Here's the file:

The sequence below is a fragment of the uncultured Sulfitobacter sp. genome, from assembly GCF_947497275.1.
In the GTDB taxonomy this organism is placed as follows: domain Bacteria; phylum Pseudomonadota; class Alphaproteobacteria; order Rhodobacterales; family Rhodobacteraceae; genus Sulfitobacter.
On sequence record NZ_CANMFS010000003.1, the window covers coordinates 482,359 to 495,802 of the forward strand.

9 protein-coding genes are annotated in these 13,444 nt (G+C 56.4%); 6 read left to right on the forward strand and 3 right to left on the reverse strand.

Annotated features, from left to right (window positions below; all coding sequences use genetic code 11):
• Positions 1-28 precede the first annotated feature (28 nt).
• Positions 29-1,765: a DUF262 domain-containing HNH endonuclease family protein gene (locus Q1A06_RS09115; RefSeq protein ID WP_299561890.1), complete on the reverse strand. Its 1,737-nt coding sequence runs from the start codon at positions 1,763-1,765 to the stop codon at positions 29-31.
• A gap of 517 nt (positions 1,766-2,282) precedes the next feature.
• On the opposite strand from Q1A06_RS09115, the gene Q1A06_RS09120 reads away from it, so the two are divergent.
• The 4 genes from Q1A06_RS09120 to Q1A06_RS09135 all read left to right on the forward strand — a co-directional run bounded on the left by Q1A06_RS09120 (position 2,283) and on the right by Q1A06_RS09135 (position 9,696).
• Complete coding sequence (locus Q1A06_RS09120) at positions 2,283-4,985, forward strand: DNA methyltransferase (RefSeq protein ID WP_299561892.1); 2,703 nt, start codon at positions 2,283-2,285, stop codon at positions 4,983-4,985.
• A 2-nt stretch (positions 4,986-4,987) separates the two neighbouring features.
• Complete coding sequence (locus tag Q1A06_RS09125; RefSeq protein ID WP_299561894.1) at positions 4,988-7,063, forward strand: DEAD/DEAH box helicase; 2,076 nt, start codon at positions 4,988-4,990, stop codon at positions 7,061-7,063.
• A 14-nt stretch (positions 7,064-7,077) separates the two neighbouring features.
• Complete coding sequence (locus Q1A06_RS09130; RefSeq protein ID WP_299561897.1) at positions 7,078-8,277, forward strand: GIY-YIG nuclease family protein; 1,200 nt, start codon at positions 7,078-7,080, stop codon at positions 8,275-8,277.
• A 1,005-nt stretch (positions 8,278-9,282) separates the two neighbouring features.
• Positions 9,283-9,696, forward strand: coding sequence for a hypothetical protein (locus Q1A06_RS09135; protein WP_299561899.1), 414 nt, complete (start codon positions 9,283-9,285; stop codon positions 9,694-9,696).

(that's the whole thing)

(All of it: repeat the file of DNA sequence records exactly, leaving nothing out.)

The sequence below is a fragment of the uncultured Sulfitobacter sp. genome, from assembly GCF_947497275.1.
In the GTDB taxonomy this organism is placed as follows: domain Bacteria; phylum Pseudomonadota; class Alphaproteobacteria; order Rhodobacterales; family Rhodobacteraceae; genus Sulfitobacter.
On sequence record NZ_CANMFS010000003.1, the window covers coordinates 482,359 to 495,802 of the forward strand.

9 protein-coding genes are annotated in these 13,444 nt (G+C 56.4%); 6 read left to right on the forward strand and 3 right to left on the reverse strand.

Annotated features, from left to right (window positions below; all coding sequences use genetic code 11):
• Positions 1-28 precede the first annotated feature (28 nt).
• Positions 29-1,765: a DUF262 domain-containing HNH endonuclease family protein gene (locus Q1A06_RS09115; RefSeq protein ID WP_299561890.1), complete on the reverse strand. Its 1,737-nt coding sequence runs from the start codon at positions 1,763-1,765 to the stop codon at positions 29-31.
• A gap of 517 nt (positions 1,766-2,282) precedes the next feature.
• On the opposite strand from Q1A06_RS09115, the gene Q1A06_RS09120 reads away from it, so the two are divergent.
• The 4 genes from Q1A06_RS09120 to Q1A06_RS09135 all read left to right on the forward strand — a co-directional run bounded on the left by Q1A06_RS09120 (position 2,283) and on the right by Q1A06_RS09135 (position 9,696).
• Complete coding sequence (locus Q1A06_RS09120) at positions 2,283-4,985, forward strand: DNA methyltransferase (RefSeq protein ID WP_299561892.1); 2,703 nt, start codon at positions 2,283-2,285, stop codon at positions 4,983-4,985.
• A 2-nt stretch (positions 4,986-4,987) separates the two neighbouring features.
• Complete coding sequence (locus tag Q1A06_RS09125; RefSeq protein ID WP_299561894.1) at positions 4,988-7,063, forward strand: DEAD/DEAH box helicase; 2,076 nt, start codon at positions 4,988-4,990, stop codon at positions 7,061-7,063.
• A 14-nt stretch (positions 7,064-7,077) separates the two neighbouring features.
• Complete coding sequence (locus Q1A06_RS09130; RefSeq protein ID WP_299561897.1) at positions 7,078-8,277, forward strand: GIY-YIG nuclease family protein; 1,200 nt, start codon at positions 7,078-7,080, stop codon at positions 8,275-8,277.
• A 1,005-nt stretch (positions 8,278-9,282) separates the two neighbouring features.
• Positions 9,283-9,696, forward strand: coding sequence for a hypothetical protein (locus Q1A06_RS09135; protein WP_299561899.1), 414 nt, complete (start codon positions 9,283-9,285; stop codon positions 9,694-9,696).